Thanks, the diagrams were just what I needed.

AGE / VALUE:   Amazing posted by: P.C. Kohler on 2/16/2003 at 12:23:11 AM
eBay from the sublime to the ridiculous...


Just look at this gorgeous 1958 Raleigh Trent Tourist. Perfect except missing chainguard. Great white/black (or perhaps blue) livery. Dynohub. Original Brooks tan mattress saddle. 23" gents frame. Looks like it has 26 miles on it.

It just sold for....... £5 with one bidder.

Heck, the celluloid mudguards are worth eight times this.

P.C. Kohler

AGE / VALUE:   The Veteran Cycle Club posted by: Matthew on 2/15/2003 at 7:07:09 PM
At the risk of sounding boring, and believe me I'm known for doing that, I'd like to restate a message that I've posted before. I think all the readers here would benefit from joining the V-CC. It is UK based with members worldwide. It has marque enthusiasts, who are specialists in various makes. A regular bi-monthly magazine with a very good classified ads. section with ads. like this :-

'Sunbeam Sports 1930's, resilion brakes, Sa hub, chain case, good condition, ride away, £75'

The magazine also has vet ride reports, technical stuff, and many other features. Better still than the mag are the members, knowledgable and very friendly (like the folks on these pages). You get far more than just another club membership if you join. This sounds like an advertisement, well it is, I know you would benefit from membership and as a member I should know. By the way I won't benefit in any way if you join up, other than knowing that you folks are part of the bigger fellowship too. Cost is about £24 sterling for overseas membership, give it a try? www.v-cc.org.uk

Have fun, ride safe, Matthew in chilly blighty.

   RE:AGE / VALUE:   The Veteran Cycle Club posted by humberchristopher28@hotmail.com on 2/15/2003 at 7:46:37 PM
Yes, I agree.

   RE:AGE / VALUE:   The Veteran Cycle Club posted by Ian on 2/16/2003 at 9:57:23 AM
I could not agree more. I am in New Zealand yet I still get good value from my membership of a club on the other side of the world. It is expensive, what with the exchange rate and bank fees for a bank draft (the English have not really cottoned on to the internet or credit cards yet!) but well worth it. I have had bikes identified, questions answered and parts found. I even had a member send me a Resillion brake free of charge "because he had several and that is what the fellowship of cyclists is all about". I did not let him get away with it though, I sent him something back that was probably of no use to him at all! The tech articles and ride reports listing makes and models I have never heard of are great but best of all is the atmosphere conveted so well old chap. Bite the bullet and send the money, Cheers, Ian.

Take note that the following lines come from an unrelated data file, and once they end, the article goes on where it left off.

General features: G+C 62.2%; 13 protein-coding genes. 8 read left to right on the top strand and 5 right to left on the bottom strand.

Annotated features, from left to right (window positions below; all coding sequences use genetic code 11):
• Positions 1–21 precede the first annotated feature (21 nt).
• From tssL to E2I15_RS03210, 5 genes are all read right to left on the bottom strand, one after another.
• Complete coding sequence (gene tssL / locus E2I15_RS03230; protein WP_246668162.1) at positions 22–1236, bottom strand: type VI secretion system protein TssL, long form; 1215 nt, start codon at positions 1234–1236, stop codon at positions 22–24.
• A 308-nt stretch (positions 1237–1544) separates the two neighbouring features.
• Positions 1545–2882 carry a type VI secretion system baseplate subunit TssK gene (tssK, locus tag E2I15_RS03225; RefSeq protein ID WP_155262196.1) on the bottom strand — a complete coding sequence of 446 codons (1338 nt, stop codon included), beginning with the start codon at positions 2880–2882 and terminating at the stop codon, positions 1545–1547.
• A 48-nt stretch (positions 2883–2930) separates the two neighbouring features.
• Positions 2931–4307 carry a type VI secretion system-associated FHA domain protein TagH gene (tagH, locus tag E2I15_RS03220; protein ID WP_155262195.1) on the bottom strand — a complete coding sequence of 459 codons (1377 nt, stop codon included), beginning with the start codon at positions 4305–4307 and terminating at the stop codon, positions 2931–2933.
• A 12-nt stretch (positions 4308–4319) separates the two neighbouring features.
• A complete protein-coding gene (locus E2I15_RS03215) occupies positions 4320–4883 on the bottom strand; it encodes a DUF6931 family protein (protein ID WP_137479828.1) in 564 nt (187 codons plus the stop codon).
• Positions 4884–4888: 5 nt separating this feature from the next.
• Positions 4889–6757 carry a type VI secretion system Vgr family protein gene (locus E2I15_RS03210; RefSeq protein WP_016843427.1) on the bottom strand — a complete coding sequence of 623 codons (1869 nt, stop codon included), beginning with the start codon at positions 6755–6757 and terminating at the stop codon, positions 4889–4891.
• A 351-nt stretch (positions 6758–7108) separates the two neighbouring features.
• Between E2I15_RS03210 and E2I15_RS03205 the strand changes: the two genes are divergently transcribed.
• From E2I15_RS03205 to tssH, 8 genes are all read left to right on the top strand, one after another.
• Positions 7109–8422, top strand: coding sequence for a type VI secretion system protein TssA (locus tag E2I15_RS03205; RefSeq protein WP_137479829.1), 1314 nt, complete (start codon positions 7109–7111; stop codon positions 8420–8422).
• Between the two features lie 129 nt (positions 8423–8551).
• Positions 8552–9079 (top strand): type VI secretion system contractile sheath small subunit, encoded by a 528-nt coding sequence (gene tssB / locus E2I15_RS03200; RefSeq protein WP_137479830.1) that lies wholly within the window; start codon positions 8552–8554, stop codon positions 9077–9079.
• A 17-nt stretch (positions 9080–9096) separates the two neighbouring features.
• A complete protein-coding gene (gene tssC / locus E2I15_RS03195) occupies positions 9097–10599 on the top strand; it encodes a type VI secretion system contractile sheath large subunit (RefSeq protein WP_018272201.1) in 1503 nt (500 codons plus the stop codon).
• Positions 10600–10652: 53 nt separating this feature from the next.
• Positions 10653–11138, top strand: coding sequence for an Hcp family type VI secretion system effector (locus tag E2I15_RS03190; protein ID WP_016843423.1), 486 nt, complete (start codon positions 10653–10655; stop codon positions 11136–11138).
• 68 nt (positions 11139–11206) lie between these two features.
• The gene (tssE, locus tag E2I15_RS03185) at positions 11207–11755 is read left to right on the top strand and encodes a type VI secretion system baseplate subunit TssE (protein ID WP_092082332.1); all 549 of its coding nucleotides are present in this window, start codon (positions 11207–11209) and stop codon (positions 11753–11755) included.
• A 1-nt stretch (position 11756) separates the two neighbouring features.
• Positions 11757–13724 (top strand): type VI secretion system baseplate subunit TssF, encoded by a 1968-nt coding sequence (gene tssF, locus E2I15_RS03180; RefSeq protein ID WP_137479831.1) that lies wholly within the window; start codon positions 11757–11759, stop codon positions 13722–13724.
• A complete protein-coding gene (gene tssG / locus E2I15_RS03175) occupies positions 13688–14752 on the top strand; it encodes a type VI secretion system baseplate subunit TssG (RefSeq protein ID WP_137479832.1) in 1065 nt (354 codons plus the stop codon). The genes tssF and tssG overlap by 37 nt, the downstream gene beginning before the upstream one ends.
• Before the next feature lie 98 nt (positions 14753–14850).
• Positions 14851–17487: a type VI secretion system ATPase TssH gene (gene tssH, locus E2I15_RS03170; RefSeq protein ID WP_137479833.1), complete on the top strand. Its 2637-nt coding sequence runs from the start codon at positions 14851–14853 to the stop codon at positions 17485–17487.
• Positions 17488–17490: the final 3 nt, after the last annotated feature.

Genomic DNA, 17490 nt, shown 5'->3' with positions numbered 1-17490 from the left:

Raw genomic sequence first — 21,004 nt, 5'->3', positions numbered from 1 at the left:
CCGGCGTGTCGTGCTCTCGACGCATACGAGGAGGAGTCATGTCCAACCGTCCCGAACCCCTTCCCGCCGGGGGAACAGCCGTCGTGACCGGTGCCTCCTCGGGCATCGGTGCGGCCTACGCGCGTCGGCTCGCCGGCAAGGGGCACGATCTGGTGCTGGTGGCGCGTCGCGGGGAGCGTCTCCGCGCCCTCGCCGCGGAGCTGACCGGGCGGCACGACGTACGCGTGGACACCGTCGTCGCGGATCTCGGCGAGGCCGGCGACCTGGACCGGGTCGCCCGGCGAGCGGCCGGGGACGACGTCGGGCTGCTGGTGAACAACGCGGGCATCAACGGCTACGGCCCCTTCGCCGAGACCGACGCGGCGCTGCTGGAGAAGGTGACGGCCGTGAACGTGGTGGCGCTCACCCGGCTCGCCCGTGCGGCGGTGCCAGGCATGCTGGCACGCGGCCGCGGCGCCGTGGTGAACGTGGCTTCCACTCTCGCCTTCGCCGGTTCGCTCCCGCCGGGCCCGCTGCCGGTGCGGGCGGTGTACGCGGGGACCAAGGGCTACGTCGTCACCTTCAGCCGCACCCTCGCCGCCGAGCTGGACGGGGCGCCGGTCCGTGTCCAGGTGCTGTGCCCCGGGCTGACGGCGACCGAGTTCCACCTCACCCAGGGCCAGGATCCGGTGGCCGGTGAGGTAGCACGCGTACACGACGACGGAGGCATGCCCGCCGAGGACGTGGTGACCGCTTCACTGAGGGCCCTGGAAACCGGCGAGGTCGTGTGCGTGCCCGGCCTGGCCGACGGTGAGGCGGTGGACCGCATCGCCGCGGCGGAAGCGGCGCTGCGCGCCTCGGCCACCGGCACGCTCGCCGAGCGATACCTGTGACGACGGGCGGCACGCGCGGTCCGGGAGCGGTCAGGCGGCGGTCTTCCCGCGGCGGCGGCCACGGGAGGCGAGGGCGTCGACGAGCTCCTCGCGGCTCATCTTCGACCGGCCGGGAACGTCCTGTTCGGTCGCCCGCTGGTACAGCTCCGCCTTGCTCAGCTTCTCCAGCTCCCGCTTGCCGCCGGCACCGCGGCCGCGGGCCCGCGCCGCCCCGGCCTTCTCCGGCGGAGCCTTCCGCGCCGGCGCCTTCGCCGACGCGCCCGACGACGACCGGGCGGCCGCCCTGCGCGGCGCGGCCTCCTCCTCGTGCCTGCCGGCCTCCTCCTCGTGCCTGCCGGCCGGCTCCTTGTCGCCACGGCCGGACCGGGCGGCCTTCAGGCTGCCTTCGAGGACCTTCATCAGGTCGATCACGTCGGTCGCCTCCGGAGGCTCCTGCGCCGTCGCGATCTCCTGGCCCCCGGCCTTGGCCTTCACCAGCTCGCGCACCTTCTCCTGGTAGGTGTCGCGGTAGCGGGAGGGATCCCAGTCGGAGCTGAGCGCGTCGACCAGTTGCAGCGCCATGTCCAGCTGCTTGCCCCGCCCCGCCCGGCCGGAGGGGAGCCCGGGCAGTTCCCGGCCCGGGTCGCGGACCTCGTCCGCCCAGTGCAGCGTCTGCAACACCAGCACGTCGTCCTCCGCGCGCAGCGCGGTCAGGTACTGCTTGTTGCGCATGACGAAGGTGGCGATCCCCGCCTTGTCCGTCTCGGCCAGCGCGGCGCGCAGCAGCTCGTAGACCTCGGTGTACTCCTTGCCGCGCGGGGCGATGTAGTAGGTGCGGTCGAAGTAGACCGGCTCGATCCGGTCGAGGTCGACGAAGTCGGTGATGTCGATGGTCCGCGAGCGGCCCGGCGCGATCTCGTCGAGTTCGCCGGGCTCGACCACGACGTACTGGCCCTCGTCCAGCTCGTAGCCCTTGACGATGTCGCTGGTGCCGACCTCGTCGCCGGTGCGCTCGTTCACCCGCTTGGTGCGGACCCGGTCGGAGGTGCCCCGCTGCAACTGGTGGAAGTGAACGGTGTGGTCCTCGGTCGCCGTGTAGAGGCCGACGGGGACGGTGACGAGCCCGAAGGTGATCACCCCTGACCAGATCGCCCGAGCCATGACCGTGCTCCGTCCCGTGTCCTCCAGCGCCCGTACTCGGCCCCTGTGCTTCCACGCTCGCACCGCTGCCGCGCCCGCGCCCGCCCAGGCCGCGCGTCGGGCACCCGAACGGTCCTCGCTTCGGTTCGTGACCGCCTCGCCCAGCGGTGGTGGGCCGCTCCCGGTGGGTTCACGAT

AGE / VALUE:   Chain guard --Full? posted by: sam on 2/14/2003 at 11:47:03 PM
Not sure if this is a full guard,the one I saw that was like this only covered the front,but some of you might find it interesting--26" bike I'm sure.--no mine etc...sam

   RE:AGE / VALUE:forgot....... posted by sam on 2/14/2003 at 11:51:35 PM

   RE:AGE / VALUE:   Chain guard --Full? posted by Ian on 2/16/2003 at 10:04:02 AM
Sam, over here that type of enclosed ghain guard is more common than the full one piece one. I also have some Wu-Yang ones from the Great China Bicycle Company like this one that fit English roadsters perfectly. Regards, Ian

MISC:   Where's first? posted by: David on 2/14/2003 at 10:02:07 PM
It's one of the coldest days of the year here in Boston and the Sports I ride around the work site abruptly lost 1st gear. Shifter is adjusted properly - no 1st even if pulled out to the limit. Could it simply be cold thick oil and the pawls are stuck?

   RE:MISC:   Where's first? posted by M.R. on 2/15/2003 at 3:48:03 PM
Yup! Single speeds only this time o' year in Bean Town bub :-)

ENGLISH ROADSTERS:   Raleigh RRA posted by: Tom on 2/14/2003 at 6:46:51 AM
Another Ebay Raleigh. This time a Raleigh RRA frame. Maybe worth bidding for someone with the parts to finish it. http://cgi.ebay.com/ws/eBayISAPI.dll?ViewItem&category=22681&item=2710229218&rd=1

   RE:ENGLISH ROADSTERS:   Raleigh RRA posted by David on 2/14/2003 at 4:25:22 PM
Is the RRA a 531 DB frame?